MATTHEW BURNSIDE: For the readers out there, Ryan Werner is a writer, rock star, and wrestling aficionado. He is author of the chapbooks Shake Away These Constant Days, Murmuration, and If There’s Any Truth in a Northbound Train. I had seen his writing around online before I got a chance to know him a little better when he published one of my own chapbooks through Passenger Side Books. His kindness knows no bounds. Find out more about him by presently reading this interview, in which we discuss indie lit, music, and ice cream.
Ryan, thanks for letting me interview you. Let’s start with the most pressing question: if you could only have one flavor of ice cream for the rest of your life, which flavor would it be? Also, what flavor of ice cream best describes your personality? (I’d like to hear your girlfriend’s answer on this one as well.)
Mint chocolate chip is the perfect ice cream. The mint is light enough to be refreshing, so I could eat it after a big meal and not have to have some shitty sorbet, but the chocolate gives it a sort of dense sweetness. I think I could get a lifetime of mileage out of it if I had to.
I say I’m a lot like Vanilla Bean. On the surface it’s very plain, but upon closer inspection there’s an affable dedication to a few basic moralities that make it ring true over and over. Gwen says I’m Bubblegum because it’s absolute bullshit.
If you had to live in a world without books or music, which world would you choose to live in and why?
When I was 14 I saw this really weird softcore movie on Cinemax called Andromina: The Pleasure Planet. Three dudes go out recruiting space women for their space club and end up on a planet full of women. One of them gets named king pretty much immediately. Tess Broussard—whose face looks like something someone would make if they were learning how to use Photoshop—was in some other softcore movies I saw around that time and in this one she gets into a catfight with some random girl over a recipe for cupcakes or something. Shannan Leigh has, in retrospect, a really poorly choreographed dance/sex scene with some guy in a cheap cross necklace standing in front of a fire. That all said, I’d live there.
There’s something quiet and simultaneously rambunctious about all the voices in your writing, as if something is always bubbling, ready to explode through the surface. It’s almost threatening in a way, sometimes passive-aggressively, sometimes not. Do you think all good writing should be ‘threatening’?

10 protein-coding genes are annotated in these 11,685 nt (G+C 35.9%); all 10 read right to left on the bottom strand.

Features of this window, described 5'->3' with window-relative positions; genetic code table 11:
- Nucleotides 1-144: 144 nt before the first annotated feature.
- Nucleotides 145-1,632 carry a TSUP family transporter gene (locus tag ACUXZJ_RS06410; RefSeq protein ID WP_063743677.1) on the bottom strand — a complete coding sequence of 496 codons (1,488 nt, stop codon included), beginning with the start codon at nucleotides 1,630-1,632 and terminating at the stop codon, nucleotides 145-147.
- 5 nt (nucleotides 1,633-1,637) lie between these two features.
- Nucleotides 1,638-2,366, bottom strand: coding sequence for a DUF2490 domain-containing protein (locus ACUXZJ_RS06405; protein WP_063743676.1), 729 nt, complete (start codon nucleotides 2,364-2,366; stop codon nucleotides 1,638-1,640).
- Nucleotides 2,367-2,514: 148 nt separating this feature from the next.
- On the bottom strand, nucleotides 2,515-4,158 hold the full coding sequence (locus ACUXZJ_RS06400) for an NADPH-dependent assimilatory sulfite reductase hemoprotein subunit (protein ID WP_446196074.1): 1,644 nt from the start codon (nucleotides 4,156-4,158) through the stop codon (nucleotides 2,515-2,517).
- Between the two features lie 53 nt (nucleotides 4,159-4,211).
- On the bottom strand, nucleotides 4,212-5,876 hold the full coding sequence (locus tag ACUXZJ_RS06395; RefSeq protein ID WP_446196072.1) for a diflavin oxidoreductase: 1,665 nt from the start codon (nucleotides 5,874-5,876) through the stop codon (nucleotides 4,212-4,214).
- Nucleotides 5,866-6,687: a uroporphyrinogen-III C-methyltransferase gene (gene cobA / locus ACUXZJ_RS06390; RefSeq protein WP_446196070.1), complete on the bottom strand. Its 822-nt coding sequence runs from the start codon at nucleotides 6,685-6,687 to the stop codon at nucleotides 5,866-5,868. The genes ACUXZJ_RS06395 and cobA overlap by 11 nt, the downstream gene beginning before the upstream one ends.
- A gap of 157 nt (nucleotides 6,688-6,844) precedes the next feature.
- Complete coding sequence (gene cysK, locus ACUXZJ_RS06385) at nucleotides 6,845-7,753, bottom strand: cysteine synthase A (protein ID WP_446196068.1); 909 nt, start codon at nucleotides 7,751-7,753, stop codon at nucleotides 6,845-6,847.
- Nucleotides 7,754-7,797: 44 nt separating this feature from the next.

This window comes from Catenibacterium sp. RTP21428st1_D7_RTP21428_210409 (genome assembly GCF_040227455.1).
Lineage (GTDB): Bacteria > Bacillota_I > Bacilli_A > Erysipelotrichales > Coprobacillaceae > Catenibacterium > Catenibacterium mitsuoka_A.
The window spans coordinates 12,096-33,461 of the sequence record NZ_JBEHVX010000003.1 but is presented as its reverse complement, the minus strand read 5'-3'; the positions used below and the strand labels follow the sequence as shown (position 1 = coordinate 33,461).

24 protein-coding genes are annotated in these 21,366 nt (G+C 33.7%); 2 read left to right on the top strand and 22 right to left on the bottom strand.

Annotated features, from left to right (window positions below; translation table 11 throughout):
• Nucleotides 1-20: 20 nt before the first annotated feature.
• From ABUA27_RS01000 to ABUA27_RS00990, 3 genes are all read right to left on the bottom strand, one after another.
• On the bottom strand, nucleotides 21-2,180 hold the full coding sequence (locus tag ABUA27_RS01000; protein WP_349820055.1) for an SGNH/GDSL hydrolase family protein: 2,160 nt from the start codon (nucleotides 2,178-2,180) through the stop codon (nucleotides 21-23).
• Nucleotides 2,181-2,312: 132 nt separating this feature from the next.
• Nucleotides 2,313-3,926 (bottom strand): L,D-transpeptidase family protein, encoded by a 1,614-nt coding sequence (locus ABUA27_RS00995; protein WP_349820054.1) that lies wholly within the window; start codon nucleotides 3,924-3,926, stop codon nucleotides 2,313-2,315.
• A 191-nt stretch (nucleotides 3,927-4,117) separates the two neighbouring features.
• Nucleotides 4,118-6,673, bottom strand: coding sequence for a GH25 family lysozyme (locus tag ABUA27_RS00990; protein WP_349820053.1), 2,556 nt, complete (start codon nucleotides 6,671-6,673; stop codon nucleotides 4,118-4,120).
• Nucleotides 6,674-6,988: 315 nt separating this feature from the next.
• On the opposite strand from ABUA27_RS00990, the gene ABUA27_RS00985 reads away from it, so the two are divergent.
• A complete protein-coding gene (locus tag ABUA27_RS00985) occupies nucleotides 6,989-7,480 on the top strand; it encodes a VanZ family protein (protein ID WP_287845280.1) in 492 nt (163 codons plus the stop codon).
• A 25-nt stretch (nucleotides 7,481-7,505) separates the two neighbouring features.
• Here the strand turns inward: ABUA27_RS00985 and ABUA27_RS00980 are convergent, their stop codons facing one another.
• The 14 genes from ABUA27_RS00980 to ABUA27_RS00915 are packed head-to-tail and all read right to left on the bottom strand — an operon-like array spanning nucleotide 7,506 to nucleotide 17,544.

All good writing takes risks. It can be in terms of form, like your fascination with interactive books, or in terms of style like Matt Bell’s verbose explorations. It can be in terms of content, like Chloe Caldwell’s self-aware confessionals or Aaron Teel’s cast of harrowing Gummo rejects. It can be in terms of limitations, like when Sarah Rose Etter dangles her toe over the edge of city made of graveyards or when Jon Konrath says “fuck it” and just rambles about Mountain Dew-fueled diarrhea for a hundred pages.
Those voices you talk about are me being a spaz, trying to say as much as possible at all times. It gives the prose tension, but have you noticed that it never adds up? That the most my characters can hope for is to be hopeful? The climactic action is always there—a woman jumps off a roof, a man tries to punch his girlfriend’s pregnant belly—but it’s always beside the point. All good writing has a victim. That’s why writing needs risk, to show you who the gun’s pointed at. If I risk anything, it’s the pulling of the trigger. That threat you talk about is always real. It’s everything else that’s suspect.
If you had to pin down a theme that is most evident in your writing, what would it be?
Satisfaction, probably. I think my characters spend almost all of their time trying to figure out what satisfaction is and whether they deserve it.
At the end of the day, what is the pay-off of being a writer?
I want to say that when I do it, it makes me feel like the best possible version of myself that I can be, but really it’s all about the houseboats and handwritten letters from Jay-Z.
I used to unload trucks at 3 in the morning and write during the day. You were a janitor for a while. I found that doing manual labor really made me appreciate and prioritize my writing time. Was that your experience as well?
The job I had at the meat processing plant was even worse. That’s when writing became this little bit of luck I made sure to give to myself over and over again. Writers seem to want a job that will allow them to use their skills or have the time and space to write or stay in the right mindset to create. I get that nobody wants to hang drywall or drive a forklift or break their damn back doing any number of terrible things robots haven’t been invented for yet, but just pay your fucking bills and carry on. Fill up a dozen fifty-five gallon drums of cow guts a week for six years and then tell me about the burden of being a writer. We’re in the perspective game, people.
What is your writing routine like? Does it involve ritual sacrifice of any kind?
Every year in the early throes of spring, I get a big glass of iced tea, put on some ambient music, open up a Word document, don’t write anything for six months, panic, and then write a whole book over the course of the next couple of seasons.
You run Passenger Side Books out of your basement, right? What I dig most about the chapbooks you make is the degree of nuance that every work receives. It smacks of love. In fact, it’s something I love about chapbooks versus books. They (chapbooks) all feel a little more intimate somehow. They’re things you long to hold in your hand. If Passenger Side Books had a mission statement, what would it be?
My basement was actually the basement of my buddy’s house I was paying a scant $200 a month to live in at the time. He was the responsible one who went to college for Economics and had a son and a house and was generally on his way to being a perfectly wonderful model of a thoughtful, forward-thinking American. I was more at the stage of my life where I was like “Maybe I’ll buy a printer.” These days I run it from a tiny desk and table in my apartment, at least until the poly-fiber-brushed elephant-tusk floors are done being laid in my mansion.